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Rahvusooperi sümfooniakontsert

To 28.4.2022 19:00
Estonia kontserdisaal, Tallinn
18.90 - 31.90

Conductor: Arvo Volmer

Estonian National Opera Boys’ Choir and Orchestra

 

Programme:
Lepo Sumera “Three Sonnets” to William Shakespeare’s texts
Igor Stravinsky “Symphony of Psalms”
Jean Sibelius Third Symphony in C major, Op. 52.
 

Lepo Sumera’s “Three Sonnets” to William Shakespeare’s texts (1996) is a poetic and sensual piece for a soprano, reciter, boys’ choir and orchestra. The composer’s most expressive quality is romantic contrastive metaphors – his music displays play and sorrow, show and drama, masquerade and immense emotional sincerity.

          Lepo Sumera: “The story of how Shakespeare’s sonnets came to be, like that of how much of my music was written, lies in the collusion of curious random events. The sonnets were commissioned by the Estonian Cancer Society for a charity concert in the Estonia Concert Hall. In searching for texts, I finally settled on Shakespeare’s sonnets, which had a clearly intimate undertone, but love lyrics of general power. As it is almost always difficult to understand the text to be sung, I was drawn to precisely the possibility of performing the sonnets in both the original language and in the actor’s translation. In this work, the boys’ choir performs the role of commenter in the theatre of ancient times, adding to the texts speaking of love from centuries ago, arcs of emotions connecting different eras and thus a dimension of universality as well”.

          The most important part of Sumera’s works are his six symphonies. He has also created three instrumental concerts for cello and piano and a Concerto Grosso, smaller pieces for orchestra, many chamber works, cantatas and ballets “Anselm’s Story”, “Enclosed in a Room” and “Lizard”. Lepo Sumera has written music for films, such as “The Master of Kõrboja”, “Well, Come On, Smile” and “Hell”.

Info source: emic.ee.

“Symphony of Psalms” (1930) is Stravinsky’s first large-scale sacred work. The work was commissioned by Serge Koussevitzky to celebrate the 50th anniversary of the Boston Symphony Orchestra, but the first performance was given by the Société Philharmonique de Bruxelles on December 13, 1930. Six days later it was performed by the Boston Symphony Orchestra, conducted by Koussevitzky. Stravinsky had no intention of imitating the conventional nineteenth century symphony, consisting of four distinct movements. His intention was to create a dynamic three-movement work in which the orchestra and chorus should be on an equal footing. “It is not a symphony in which I have included Psalms to be sung. On the contrary, it is the singing of the Psalms that I am symphonising. The psalms are poems of exaltation, but also of anger and judgment, and even of curses. Although I chose Psalm 150 as one of the most popular ones, I regarded it as a song to be danced, as David danced before the Ark… I was requested an orchestral piece without chorus, but I had had the psalm symphony idea in mind for some time, and that is what I insisted on composing. The chorus plays the role of a community of believers who begin separated from God, but end reunited with Him”, said Stravinsky.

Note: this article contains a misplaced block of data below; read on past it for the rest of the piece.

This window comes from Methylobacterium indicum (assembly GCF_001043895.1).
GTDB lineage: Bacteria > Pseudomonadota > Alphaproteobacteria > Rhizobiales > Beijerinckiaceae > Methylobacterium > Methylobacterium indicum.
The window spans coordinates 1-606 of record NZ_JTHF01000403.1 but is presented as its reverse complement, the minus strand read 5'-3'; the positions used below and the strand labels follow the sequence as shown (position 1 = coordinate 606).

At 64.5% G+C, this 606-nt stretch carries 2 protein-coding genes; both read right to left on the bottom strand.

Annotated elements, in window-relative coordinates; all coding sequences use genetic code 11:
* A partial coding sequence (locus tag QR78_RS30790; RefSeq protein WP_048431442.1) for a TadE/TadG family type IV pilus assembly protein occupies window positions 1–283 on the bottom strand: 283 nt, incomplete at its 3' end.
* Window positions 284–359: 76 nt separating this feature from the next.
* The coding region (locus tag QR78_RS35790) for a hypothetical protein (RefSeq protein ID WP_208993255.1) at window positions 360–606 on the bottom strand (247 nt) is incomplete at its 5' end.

The first performance in Estonia took place on March 29, 1936 conducted by Eduard Tubin and performed by the mixed choir of the Estonia Music Department and the theatre’s symphony orchestra.

Sibelius’ Third Symphony was written in 1907. In contrast to its two national-patriotic predecessors, the Third can be considered an important step in the formation of the composer’s unique style. When the symphony was first performed, its restraint, often referred to as classical, was deeply out of tune with the overblown romanticism and expressionism of its time.

Sibelius found himself released from the shackles of the likes of Wagner and Tchaikovsky through using his native landscape, mythology and folk music as inspiration, giving it a clearly Nordic sound.

“The symphony meets all the requirements of a symphonic work of art in the modern sense, but at the same time it is internally new and revolutionary – thoroughly Sibelian.”
Karl Flodin, critic, 1907

Laajenna näköVähennä näkö
Tapahtuma Päivä / Aika Tapahtumapaikka Hinta  
Rahvusooperi sümfooniakontsert To 28.4.2022 19:00 Estonia kontserdisaal, Tallinn 18.90 - 31.90
Hintatiedot
For the admission rules please check our website www.opera.ee  
 
Tapahtumapaikka
Tapahtuman järjestäjä
Rahvusooper Estonia
Estonia pst. 4 Tallinn 10148 Harjumaa
6831210
estonia@opera.ee
Reg No: 74000033
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